With two open roster spots and championship ambitions, the Clippers are expected to remain active leading up to Thursday’s noon PDT deadline for trades, even if the team has been said to feel largely content with the team’s makeup as is. Their front office has made two trades the day of the deadline each of the past two seasons and this year, league observers have said help beyond the perimeter has been the primary target. Their search could extend beyond the deadline based on options available in the buyout market.

Any looming possibility of changes, however, certainly did not distract the players in the first of their two matchups against the Spurs.

The Clippers followed an 11-2 start with a 12-2 run, and after their 18-point lead was trimmed to five in the second quarter, their 7-0 finish to the second quarter pushed their buffer to 14 at halftime. The Spurs never cut their deficit to less than 10 again en route to a third consecutive loss.

Even with Paul George missing all six of his three-point attempts, the Clippers, who have won three in a row, still made 53% of their shots from deep, with Marcus Morris making five of his seven on his way to 20 points. It marked a league-high ninth time this season the Clippers have made more than 50% of their three-point tries.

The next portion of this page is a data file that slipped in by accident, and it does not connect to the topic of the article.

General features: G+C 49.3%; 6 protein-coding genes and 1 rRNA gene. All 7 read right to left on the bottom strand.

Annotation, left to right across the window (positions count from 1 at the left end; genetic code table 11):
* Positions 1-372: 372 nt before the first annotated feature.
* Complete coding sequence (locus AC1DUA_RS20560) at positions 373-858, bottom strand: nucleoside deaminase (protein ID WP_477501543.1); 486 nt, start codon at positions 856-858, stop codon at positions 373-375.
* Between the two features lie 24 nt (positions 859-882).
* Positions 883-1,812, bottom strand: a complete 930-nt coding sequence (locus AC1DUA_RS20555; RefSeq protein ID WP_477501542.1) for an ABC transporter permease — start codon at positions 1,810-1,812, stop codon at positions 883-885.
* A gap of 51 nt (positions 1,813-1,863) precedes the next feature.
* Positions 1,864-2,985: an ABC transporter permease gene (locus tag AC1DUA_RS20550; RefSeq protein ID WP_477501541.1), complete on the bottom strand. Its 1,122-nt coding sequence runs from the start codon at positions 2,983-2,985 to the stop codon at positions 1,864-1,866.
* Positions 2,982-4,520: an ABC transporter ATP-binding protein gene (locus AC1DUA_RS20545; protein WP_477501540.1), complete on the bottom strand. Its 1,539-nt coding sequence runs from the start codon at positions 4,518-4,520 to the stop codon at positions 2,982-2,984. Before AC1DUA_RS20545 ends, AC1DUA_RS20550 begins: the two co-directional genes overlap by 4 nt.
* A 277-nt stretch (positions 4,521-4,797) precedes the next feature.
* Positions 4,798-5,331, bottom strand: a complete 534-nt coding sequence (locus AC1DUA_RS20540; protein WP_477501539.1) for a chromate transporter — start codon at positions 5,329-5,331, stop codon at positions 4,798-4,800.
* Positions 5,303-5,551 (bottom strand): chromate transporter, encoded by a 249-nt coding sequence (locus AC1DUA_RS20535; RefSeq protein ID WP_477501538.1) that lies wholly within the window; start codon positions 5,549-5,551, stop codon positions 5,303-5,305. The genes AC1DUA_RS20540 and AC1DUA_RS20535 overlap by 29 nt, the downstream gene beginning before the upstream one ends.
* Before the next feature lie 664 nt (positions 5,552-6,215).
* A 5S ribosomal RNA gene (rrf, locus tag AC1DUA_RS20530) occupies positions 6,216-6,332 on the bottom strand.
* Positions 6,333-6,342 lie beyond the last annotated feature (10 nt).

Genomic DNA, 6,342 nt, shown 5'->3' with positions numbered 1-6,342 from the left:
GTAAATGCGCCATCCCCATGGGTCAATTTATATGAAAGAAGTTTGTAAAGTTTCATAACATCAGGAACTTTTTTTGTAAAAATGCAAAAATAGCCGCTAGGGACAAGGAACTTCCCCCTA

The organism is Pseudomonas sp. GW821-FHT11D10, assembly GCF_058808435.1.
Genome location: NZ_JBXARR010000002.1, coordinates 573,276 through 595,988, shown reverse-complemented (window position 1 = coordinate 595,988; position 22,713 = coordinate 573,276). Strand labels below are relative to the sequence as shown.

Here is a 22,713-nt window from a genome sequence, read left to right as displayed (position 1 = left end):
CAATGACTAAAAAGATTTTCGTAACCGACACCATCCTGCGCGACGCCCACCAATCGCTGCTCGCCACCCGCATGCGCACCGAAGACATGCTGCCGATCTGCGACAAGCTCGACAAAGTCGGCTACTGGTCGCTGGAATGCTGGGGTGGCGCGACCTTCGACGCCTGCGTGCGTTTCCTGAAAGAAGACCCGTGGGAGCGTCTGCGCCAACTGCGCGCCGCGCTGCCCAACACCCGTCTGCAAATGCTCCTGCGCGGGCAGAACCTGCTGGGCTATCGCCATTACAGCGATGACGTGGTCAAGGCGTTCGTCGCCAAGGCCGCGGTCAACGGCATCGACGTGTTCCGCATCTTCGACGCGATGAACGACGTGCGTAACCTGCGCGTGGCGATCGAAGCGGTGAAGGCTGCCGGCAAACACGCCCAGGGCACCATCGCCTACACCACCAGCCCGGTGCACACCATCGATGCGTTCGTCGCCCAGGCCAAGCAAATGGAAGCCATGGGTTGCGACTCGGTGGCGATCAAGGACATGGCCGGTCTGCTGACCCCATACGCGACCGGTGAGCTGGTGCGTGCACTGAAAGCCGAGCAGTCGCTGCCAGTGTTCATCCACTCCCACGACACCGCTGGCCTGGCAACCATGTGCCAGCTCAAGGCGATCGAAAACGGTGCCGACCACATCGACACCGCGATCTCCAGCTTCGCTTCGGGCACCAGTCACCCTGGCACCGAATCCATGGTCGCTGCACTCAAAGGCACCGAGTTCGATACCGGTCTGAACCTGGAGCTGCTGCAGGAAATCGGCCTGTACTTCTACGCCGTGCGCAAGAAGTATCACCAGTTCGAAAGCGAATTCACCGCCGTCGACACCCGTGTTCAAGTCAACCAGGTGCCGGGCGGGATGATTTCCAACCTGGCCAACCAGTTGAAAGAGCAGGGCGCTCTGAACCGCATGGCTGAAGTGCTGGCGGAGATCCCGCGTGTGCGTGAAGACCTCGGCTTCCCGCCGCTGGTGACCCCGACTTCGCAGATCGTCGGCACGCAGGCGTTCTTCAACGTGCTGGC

Kawhi Leonard scored 25 points and Lou Williams scored 16 points to reach 15,000 points for his career.

LAKERS

Broderick Turner on the Lakers: The Lakers could really use the big body of Marc Gasol, but there is no timetable for the center’s return despite him being out of the health and safety protocols.

With Montrezl Harrell as the Lakers’ only true center left, the Lakers don’t actually have a backup and they are smaller with the 6-foot-11 Gasol still sidelined.

Gasol has missed nine games since entering the protocols. He hasn’t played in just over three weeks and his conditioning is still an issue.

Coach Frank Vogel, who is down LeBron James (high right ankle sprain) and Anthony Davis (sprained right calf), said they will not rush Gasol back until he’s ready.

The Lakers play the Philadelphia 76ers on Thursday night at Staples Center.